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Wednesday, Sept. 24, 2003

FUKUOKA FILM FESTIVAL

Asia through a kaleidoscopic lens


Japan has had a conflicted relationship with Asia, trying to conquer large chunks of it for several decades, then ignoring its culture for several decades more. For most Japanese moviegoers, "foreign films" long meant ones from Hollywood and Europe -- period.

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Peter D'Almedia and Nimmi Harasgama in "August Sun"

Since it started in 1991, the Fukuoka International Film Festival has challenged this mind-set, bringing its audiences the variety and vibrancy of Asian films. In the process, festival director-general Tadao Sato and coordinator Hisako Sato have discovered Asian films little known in Japan or elsewhere, as well as launching several directorial careers. If anything, they have been too successful; today dozens of festivals compete for the best Asian films, and Fukuoka -- with a smaller budget and profile than Cannes, Berlin and other biggies of the festival circuit -- has had to fall back in line.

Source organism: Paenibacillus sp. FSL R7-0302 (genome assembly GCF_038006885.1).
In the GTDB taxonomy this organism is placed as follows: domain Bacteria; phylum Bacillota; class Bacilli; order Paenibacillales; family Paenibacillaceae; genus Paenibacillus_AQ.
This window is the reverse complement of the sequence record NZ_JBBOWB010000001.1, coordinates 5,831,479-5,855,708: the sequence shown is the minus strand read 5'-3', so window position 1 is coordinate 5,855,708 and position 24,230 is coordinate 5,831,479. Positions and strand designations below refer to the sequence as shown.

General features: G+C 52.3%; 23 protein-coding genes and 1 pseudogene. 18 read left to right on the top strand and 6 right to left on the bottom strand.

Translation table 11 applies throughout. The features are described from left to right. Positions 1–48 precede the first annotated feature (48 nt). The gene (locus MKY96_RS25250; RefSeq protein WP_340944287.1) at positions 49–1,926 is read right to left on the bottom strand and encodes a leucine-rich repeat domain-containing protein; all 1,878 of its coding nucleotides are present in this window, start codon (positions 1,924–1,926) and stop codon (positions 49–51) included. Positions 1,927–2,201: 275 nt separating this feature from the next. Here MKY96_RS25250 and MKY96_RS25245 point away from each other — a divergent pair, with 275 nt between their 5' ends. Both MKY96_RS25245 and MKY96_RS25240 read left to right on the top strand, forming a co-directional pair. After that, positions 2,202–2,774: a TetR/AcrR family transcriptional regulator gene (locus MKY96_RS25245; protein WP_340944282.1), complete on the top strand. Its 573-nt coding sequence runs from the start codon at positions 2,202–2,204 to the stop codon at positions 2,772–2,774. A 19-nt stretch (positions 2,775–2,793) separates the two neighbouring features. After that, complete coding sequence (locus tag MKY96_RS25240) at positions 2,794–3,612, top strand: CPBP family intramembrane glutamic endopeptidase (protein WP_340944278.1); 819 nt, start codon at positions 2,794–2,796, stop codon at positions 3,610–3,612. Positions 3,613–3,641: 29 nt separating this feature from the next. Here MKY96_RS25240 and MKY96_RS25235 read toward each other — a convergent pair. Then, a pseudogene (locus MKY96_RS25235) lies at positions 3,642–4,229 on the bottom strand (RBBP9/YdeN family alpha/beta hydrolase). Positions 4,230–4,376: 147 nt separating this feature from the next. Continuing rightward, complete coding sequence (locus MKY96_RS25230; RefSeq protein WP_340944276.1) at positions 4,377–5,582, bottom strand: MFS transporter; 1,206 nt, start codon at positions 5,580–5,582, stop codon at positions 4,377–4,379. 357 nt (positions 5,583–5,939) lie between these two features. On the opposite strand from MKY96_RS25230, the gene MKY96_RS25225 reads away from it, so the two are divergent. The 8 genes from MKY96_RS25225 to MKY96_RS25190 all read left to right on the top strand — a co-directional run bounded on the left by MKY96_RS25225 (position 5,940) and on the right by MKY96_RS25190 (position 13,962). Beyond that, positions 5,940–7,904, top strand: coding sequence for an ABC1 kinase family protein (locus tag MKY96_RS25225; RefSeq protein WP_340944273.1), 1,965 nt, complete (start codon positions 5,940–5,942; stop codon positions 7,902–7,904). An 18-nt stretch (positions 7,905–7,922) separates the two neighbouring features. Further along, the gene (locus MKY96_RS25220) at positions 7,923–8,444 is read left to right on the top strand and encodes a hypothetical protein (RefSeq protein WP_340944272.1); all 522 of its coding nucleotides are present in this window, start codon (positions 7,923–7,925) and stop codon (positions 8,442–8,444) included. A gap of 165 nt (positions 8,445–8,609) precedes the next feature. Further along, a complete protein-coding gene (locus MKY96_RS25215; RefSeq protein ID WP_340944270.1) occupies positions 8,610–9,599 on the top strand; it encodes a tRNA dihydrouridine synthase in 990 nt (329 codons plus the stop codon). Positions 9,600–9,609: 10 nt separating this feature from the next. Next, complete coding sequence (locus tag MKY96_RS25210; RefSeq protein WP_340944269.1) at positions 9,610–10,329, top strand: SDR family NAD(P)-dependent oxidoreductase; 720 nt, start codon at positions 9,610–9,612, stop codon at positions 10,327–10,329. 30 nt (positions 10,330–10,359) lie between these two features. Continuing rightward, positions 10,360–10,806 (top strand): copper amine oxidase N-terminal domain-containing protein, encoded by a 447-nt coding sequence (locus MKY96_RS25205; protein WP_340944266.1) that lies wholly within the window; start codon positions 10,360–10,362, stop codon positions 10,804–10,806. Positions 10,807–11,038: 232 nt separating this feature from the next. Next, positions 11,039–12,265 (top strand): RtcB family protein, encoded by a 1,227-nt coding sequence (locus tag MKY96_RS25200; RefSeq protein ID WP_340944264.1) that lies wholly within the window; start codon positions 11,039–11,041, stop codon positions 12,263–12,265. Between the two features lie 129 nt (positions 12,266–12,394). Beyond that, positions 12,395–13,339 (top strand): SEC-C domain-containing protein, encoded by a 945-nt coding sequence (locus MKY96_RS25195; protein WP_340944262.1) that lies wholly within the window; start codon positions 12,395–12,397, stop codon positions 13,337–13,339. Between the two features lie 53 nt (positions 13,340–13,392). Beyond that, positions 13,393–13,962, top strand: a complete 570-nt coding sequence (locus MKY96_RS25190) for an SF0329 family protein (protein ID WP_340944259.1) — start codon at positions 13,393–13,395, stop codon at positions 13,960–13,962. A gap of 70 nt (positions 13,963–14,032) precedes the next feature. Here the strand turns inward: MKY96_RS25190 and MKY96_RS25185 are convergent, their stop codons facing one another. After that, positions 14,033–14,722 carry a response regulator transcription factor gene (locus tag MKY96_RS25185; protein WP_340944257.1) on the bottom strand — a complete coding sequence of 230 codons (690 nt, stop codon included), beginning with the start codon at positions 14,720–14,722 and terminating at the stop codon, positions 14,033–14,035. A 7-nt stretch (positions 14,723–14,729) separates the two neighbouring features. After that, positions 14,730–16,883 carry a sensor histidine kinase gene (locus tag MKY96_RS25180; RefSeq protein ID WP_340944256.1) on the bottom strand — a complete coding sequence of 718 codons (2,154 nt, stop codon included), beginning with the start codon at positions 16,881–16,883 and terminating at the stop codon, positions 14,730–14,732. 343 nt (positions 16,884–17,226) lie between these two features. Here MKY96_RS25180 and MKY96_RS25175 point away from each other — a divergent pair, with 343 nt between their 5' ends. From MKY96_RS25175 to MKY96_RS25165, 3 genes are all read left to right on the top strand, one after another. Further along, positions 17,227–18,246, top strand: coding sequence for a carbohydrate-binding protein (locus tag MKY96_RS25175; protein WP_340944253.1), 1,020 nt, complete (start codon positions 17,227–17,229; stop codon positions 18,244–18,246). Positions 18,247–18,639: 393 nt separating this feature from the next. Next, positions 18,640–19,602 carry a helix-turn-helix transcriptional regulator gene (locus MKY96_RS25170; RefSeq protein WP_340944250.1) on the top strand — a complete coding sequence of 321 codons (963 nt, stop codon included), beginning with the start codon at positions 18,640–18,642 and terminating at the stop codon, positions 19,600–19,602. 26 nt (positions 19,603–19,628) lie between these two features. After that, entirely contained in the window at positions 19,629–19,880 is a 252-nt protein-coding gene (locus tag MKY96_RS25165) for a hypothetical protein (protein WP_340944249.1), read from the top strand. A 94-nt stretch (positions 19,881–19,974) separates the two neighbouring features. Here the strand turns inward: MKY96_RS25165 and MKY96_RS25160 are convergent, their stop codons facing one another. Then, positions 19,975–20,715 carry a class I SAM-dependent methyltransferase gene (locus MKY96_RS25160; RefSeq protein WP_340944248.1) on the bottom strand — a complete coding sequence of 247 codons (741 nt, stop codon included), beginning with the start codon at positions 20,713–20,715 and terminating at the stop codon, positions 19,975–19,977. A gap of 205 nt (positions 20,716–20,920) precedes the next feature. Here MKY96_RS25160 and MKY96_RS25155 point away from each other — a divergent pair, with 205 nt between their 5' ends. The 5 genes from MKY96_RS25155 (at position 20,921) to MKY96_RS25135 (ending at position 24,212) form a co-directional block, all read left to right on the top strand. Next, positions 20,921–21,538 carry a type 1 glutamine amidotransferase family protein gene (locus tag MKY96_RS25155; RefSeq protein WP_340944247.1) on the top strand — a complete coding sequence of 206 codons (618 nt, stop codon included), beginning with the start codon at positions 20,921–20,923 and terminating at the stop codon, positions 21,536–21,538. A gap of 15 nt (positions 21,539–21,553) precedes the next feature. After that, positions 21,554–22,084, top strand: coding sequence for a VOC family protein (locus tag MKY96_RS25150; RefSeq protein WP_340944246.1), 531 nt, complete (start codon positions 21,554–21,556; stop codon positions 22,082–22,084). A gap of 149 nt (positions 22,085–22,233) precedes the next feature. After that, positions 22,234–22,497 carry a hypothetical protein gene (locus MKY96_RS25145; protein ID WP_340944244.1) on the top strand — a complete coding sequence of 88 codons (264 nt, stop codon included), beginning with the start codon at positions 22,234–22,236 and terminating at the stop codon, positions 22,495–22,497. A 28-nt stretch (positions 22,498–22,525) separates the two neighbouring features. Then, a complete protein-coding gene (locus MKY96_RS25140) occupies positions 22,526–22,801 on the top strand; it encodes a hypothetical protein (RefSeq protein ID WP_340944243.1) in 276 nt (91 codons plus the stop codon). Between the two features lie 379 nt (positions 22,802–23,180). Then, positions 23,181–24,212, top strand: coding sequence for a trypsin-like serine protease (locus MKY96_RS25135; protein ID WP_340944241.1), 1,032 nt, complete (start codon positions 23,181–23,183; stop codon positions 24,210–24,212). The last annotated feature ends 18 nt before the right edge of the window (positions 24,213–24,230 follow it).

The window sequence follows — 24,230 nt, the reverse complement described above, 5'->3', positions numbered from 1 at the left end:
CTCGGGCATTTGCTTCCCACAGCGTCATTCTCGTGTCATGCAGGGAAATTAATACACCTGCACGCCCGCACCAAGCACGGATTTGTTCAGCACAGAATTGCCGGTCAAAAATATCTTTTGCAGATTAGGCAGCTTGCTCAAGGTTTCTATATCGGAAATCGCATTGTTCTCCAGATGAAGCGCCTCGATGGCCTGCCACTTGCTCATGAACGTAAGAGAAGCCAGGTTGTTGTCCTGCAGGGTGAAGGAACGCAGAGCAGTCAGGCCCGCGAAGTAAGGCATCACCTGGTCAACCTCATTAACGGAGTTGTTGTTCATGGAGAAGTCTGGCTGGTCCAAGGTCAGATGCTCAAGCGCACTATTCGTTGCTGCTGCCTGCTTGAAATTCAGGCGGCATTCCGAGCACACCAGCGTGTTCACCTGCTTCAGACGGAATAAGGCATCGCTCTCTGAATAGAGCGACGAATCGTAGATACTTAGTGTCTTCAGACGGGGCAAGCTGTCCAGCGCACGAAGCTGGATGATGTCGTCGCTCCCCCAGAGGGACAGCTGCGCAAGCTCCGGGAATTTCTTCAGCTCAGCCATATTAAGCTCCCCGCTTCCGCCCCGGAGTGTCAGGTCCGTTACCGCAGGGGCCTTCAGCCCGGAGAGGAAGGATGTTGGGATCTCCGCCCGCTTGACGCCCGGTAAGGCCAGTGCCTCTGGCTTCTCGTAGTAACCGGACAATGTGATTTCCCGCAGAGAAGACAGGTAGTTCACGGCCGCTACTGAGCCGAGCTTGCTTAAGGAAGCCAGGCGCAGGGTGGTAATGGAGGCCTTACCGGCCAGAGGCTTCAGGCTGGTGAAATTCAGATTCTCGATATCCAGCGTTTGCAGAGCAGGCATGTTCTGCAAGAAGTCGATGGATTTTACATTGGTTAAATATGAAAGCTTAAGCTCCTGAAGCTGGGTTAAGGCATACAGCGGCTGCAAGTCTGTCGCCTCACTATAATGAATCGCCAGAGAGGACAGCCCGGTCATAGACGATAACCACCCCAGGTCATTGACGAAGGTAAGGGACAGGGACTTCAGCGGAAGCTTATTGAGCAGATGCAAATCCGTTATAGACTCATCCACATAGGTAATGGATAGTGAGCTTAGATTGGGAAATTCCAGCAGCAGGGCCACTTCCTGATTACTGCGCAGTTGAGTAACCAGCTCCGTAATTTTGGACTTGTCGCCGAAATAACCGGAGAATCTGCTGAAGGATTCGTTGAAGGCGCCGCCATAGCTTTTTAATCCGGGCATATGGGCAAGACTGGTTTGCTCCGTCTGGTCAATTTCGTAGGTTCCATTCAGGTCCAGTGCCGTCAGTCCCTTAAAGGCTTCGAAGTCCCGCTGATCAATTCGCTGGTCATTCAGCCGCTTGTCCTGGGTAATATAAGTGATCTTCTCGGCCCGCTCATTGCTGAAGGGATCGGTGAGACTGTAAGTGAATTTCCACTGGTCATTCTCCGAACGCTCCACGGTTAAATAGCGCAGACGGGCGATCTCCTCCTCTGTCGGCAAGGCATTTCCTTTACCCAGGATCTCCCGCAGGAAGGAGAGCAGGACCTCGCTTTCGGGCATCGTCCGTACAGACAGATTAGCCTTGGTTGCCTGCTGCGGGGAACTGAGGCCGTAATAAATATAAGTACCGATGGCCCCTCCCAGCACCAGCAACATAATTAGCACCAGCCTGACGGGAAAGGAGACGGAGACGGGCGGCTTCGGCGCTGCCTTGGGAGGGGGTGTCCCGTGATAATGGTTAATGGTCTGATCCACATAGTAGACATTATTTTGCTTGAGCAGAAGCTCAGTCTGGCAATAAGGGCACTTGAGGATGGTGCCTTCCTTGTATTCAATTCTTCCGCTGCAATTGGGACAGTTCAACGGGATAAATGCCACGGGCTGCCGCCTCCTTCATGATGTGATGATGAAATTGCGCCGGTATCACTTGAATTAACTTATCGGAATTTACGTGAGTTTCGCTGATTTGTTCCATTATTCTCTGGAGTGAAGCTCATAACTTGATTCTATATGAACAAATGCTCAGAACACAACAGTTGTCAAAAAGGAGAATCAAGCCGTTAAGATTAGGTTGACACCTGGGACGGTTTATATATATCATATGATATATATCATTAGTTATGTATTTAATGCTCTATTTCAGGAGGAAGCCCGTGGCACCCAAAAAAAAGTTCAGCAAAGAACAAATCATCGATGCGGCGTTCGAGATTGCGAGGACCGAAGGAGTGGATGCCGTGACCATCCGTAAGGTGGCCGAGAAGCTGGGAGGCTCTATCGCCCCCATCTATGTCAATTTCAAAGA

But the Satos inspire loyalty, and several filmmakers they championed early on keep returning to the festival, held this year Sept. 12-23.

One of these is Iranian director Majid Majidi, whose "Children of Heaven," "Color of Paradise" and "Baran" have won numerous awards around the world. This year Majidi came to Fukuoka with "Barefoot to Herat," a documentary shot from November 2001 to February 2002 in Afghanistan, focusing on Afghan refugees fleeing from the war and chaos around them. Due to a scheduling mixup, I missed this film -- and kept hearing raves about it all week. Majidi told me it will probably never be screened in Japan -- "At one hour it's too short for the theaters," he explained -- but he has hopes that NHK may buy it. I can only hope he's right.